NMPF has also worked with the U.S. Dairy Export Council and the Consortium for Common Food Names to develop a one-page fact sheet showing what’s at risk for U.S. dairy if the EU is left unchecked, making it clear that this is an issue to which everyone in dairy should pay attention to.

FARM Hosts Quick Conversations on Program Components

October 02, 2020

The FARM Program staff and industry experts will lead a series of quick, 30-minute conversations for producer audiences to learn more about FARM program components, expectations and resources. This series will be held weekly beginning on Wednesday, Nov. 4.

Feedback from the 20-farmer member FARM Farmer Advisory Council suggested that quick Q&As about the FARM program, no longer requiring a physical event, would be helpful to broaden awareness and answer frequently asked questions about the program.  Each conversation will be streamed live via Zoom and on the FARM program Facebook page. After the livestream, the recordings and supplementary materials will be stored on the FARM site here.

Participants will discuss four program areas of FARM, Animal Care, Antibiotic Stewardship, Environmental Stewardship and Workforce Development, as well as the farmer’s role within the program. Most importantly, this is a key opportunity for farmers to get their questions about FARM answered directly from staff. For more information, please contact the FARM team at

CWT-Assisted Sales Contracts Top 78 million Pounds of Dairy-Product Exports

October 02, 2020

Cooperatives Working Together in September assisted member cooperatives in capturing 37 contracts to sell 1.7 million pounds of American-type cheeses, one million pounds of butter, 749,572 pounds of whole milk powder, and 875,235 pounds of cream cheese. The products will be going to customers in 11 countries in Asia, the Middle East, North Africa and Central and South America during the months of September 2020 through February 2021.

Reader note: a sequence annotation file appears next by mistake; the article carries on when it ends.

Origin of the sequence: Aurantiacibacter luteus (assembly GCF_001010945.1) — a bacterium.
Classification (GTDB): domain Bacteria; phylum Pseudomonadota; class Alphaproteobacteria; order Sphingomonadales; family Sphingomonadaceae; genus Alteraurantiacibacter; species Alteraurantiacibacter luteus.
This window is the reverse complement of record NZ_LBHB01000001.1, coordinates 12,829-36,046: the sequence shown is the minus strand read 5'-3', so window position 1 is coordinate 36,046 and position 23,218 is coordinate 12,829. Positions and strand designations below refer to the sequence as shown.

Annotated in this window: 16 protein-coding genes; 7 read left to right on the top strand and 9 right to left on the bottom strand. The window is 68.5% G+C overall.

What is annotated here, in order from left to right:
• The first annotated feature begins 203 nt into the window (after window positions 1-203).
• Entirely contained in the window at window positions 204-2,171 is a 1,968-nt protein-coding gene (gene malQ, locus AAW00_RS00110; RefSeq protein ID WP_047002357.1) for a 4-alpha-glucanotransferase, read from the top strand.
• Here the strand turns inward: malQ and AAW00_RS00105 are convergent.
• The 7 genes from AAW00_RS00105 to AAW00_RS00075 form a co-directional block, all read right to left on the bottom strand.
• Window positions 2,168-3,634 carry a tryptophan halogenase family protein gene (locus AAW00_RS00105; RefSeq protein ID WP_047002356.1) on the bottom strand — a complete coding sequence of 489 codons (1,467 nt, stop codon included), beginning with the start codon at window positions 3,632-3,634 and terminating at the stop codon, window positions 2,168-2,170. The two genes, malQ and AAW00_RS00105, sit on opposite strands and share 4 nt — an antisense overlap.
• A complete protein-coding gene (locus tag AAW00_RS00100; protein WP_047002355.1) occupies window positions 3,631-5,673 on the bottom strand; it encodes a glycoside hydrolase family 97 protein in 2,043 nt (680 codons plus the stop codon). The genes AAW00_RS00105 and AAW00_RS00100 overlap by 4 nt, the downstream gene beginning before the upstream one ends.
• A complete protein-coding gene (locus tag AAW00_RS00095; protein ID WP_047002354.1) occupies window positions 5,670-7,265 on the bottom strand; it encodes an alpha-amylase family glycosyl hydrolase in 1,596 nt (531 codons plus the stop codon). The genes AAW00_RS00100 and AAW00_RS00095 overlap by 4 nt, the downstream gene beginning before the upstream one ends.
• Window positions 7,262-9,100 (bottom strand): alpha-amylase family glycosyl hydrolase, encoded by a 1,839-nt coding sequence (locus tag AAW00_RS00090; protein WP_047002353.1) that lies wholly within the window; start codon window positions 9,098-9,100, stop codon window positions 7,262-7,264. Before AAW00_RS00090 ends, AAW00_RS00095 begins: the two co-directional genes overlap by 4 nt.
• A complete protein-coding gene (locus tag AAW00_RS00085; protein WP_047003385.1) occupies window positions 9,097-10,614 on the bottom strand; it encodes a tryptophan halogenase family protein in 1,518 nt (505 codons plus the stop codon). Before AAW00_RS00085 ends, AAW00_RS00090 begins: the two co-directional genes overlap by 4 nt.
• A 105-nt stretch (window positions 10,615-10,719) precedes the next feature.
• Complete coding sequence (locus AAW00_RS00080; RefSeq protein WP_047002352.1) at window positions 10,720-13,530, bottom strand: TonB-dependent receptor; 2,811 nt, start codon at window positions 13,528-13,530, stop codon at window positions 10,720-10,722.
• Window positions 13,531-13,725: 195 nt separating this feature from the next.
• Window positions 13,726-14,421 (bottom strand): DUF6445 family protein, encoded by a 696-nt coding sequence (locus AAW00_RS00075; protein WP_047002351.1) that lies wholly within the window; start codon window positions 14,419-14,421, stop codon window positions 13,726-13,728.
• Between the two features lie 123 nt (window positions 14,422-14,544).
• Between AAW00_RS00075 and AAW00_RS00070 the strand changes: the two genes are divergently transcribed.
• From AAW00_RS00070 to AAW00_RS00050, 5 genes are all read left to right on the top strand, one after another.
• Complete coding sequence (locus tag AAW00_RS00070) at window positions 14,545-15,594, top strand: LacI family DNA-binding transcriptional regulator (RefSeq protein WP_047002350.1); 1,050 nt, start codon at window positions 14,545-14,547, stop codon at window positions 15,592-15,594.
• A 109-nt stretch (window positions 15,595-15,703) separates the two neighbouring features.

These contracts bring year’s total CWT-assisted product sales contracts to 78.1 million pounds. That includes of 26 million pounds of cheese, 8 million pounds of butter, 36.2 million pounds of whole milk powder, 2 million pounds of anhydrous milkfat, and 5.9 million pounds of cream cheese. These transactions will move the equivalent of 784 million pounds of milk on a milkfat basis overseas.

Assisting CWT member cooperatives gain and maintain world market share through the Export Assistance program, in the long-term expands the demand for U.S. dairy products and the U.S. farm milk that produces them. This, in turn, positively impacts all U.S. dairy farmers by strengthening and maintaining the value of dairy products that directly impact their milk price.

The amounts of dairy products and related milk volumes reflect current contracts for delivery, not completed export volumes. CWT will pay export assistance to the bidders only when export and delivery of the product is verified by the submission of the required documentation.

All cooperatives and dairy farmers are encouraged to add their support to this important program. Membership forms are available at